IAPA calls for tax on press to be lifted
(IAPA/IFEX) - The following is an IAPA press release:
IAPA URGES LIFTING OF TAX ON PRESS IN ARGENTINA
MIAMI, Florida (May 1, 2001) -- The Inter American Press Association (IAPA) today described a new sales tax on newspapers, magazines and periodicals in Argentina as regressive, discriminatory, and contrary to freedom of the press and the right to information. The organization called on President Fernando de la Rúa to veto imposition of the tax, called for recently by his economy minister.
In a letter to the Argentine head of state, IAPA President Danilo Arbilla, editor of the Montevideo, Uruguay, news weekly Búsqueda, called the planned 21% value-added tax a direct penalty on the public and an affront to the major contribution that print media makes to democracy through the diversity, plurality and independence of news they provide.
Arbilla stressed that the IAPA was not asking for any special privileges for the Argentine press, as the press is already subject to payment of valued-added tax on the advertising it carries and on the newsprint it uses.
Following is the full text of the letter:
"We appeal to you not to proceed with the decision recently taken by Economy Minister Domingo Cavallo on the application of a value-added tax on the sale of newspapers, magazines and periodicals, as we regard this an attack on press freedom and the public's right to information, harming the plurality of news and thus becoming a tax levied on the very essence of democracy, given that many small and medium-sized media will find it difficult to survive.
We are surprised by this action, Mr. President, because we have on numerous occasions communicated to you our pleasure at your commitment - expressed at our General Assembly in Santiago, Chile, in October 2000 - that no action of this kind would be taken, it being understood that additional taxation would become an insupportable charge on the print media and a tax on popular culture, thus curtailing the people's right to control the work of their representatives through free information.
At our recent meeting in Fortaleza, Brazil, in March we confirmed to you that our position is not based on seeking any kind of privileges for the print media, given that the Argentine press already provides its VAT contributions for the newsprint it consumes and on the advertising it carries.
We regard this additional tax as discriminatory and regressive, in that firstly it is not applied to other communications media and secondly it will hang like Damocles' sword over those media that, despite their financial difficulties, are making extraordinary efforts to be able to continue publishing every day, thus providing a major contribution in terms of diversity, plurality and independence in the provision of news - essential values for the development of persons and communities in a democratic society. Among such efforts, Mr. President, you will have observed how many newspapers and magazines in your country have had to reduce their cover price in order to be able to remain in full contact with their readers, while at the same time seeing a sharp reduction in their advertising revenues.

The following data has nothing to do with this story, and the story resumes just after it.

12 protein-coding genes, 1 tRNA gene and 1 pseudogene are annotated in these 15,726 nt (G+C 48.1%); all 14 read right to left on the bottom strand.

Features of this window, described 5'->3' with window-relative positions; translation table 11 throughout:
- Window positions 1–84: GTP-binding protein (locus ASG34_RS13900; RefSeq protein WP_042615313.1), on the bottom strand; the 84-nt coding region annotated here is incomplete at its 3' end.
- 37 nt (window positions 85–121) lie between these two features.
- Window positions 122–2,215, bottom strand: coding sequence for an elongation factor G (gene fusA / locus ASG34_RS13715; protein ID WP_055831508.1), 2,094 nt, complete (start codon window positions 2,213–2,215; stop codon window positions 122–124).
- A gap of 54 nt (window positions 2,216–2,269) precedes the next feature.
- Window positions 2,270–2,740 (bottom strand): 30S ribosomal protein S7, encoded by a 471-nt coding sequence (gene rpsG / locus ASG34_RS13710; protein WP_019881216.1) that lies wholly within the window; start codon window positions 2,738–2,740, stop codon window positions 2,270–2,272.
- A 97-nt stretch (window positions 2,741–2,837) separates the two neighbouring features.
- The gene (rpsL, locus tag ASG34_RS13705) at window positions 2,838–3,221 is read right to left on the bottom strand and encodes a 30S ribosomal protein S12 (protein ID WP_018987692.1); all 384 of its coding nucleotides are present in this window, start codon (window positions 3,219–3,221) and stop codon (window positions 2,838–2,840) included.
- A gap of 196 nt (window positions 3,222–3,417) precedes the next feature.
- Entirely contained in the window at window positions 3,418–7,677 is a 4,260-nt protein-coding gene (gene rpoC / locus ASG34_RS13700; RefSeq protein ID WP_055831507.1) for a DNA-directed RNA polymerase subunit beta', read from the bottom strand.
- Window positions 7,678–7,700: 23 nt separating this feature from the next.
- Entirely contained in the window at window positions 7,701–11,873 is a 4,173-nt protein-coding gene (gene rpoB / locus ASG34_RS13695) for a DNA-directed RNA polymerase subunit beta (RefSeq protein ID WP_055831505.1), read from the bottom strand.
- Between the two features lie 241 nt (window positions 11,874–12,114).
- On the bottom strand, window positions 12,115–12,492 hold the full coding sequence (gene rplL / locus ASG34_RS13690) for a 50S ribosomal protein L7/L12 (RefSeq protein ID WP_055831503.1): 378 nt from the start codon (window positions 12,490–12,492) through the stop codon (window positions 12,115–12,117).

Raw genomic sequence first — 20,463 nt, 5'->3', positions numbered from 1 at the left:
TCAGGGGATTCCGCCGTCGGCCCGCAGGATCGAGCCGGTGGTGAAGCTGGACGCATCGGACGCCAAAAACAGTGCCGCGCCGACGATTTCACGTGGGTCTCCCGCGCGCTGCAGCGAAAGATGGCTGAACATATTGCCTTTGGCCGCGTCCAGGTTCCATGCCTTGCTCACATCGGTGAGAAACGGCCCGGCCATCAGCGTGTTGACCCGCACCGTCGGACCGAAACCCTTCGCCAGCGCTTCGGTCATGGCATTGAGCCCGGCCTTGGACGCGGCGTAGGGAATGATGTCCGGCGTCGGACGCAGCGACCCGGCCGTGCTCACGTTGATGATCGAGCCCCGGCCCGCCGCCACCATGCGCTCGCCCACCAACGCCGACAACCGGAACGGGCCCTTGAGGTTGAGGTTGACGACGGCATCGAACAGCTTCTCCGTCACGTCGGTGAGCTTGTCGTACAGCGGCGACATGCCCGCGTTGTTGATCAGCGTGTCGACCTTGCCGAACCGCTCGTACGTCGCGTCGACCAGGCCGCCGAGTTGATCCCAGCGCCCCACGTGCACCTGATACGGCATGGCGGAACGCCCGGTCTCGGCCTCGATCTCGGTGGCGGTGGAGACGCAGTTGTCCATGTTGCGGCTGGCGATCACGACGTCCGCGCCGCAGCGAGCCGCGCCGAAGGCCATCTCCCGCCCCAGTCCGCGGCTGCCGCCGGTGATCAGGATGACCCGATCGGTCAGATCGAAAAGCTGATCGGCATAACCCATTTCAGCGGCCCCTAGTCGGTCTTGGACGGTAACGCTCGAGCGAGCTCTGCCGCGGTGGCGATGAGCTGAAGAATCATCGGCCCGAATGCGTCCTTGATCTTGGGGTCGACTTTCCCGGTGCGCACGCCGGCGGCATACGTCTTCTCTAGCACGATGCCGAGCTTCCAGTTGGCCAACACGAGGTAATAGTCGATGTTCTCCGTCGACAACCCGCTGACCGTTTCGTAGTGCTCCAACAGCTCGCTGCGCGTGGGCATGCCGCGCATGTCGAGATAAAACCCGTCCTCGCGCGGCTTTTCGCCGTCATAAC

We view this discriminatory VAT imposition as a penalty on the print media, a matter expressed in a number of articles of the Declaration of Chapultepec, which states that both discrimination against the media and administrative and economic policies affecting their circulation conspire against press freedom. Moreover, with this new tax Argentina would have the doubtful honor of being the country with the highest taxation on the circulation of newspapers, magazines and periodicals.
The consequences of this measure being applied to the print media may be incalculable, Mr. President. Its weakening surely will be prejudicial for the free flow of ideas, thus also contravening what is enshrined in Article 13, Paragraph 3 of the American Convention on Human Rights, which declares that "the right of expression may not be restricted by indirect methods or means ... tending to impede the communication and circulation of ideas and opinions."
There is no doubt that we are dealing here with a tax which, beyond being a levy on the print media, is linked to the people's right to be informed. It is the citizen who is being directly penalized and thus is having his or her ability to make judgments in a democratic system affected. In effect, this means that this is "an indirect pressure aimed at silencing news reporting" and "incompatible with freedom of expression," as Article 13 of the Declaration of Principles on Freedom of Expression, recently adopted by the Inter-American Commission on Human Rights, warns.
Invoking these arguments, based on the principles of free speech and press freedom, on constitutional provisions, international human rights law and, especially, on your own commitment to a free press, we ask you to take the necessary action such that this new tax be looked at again and not put into effect."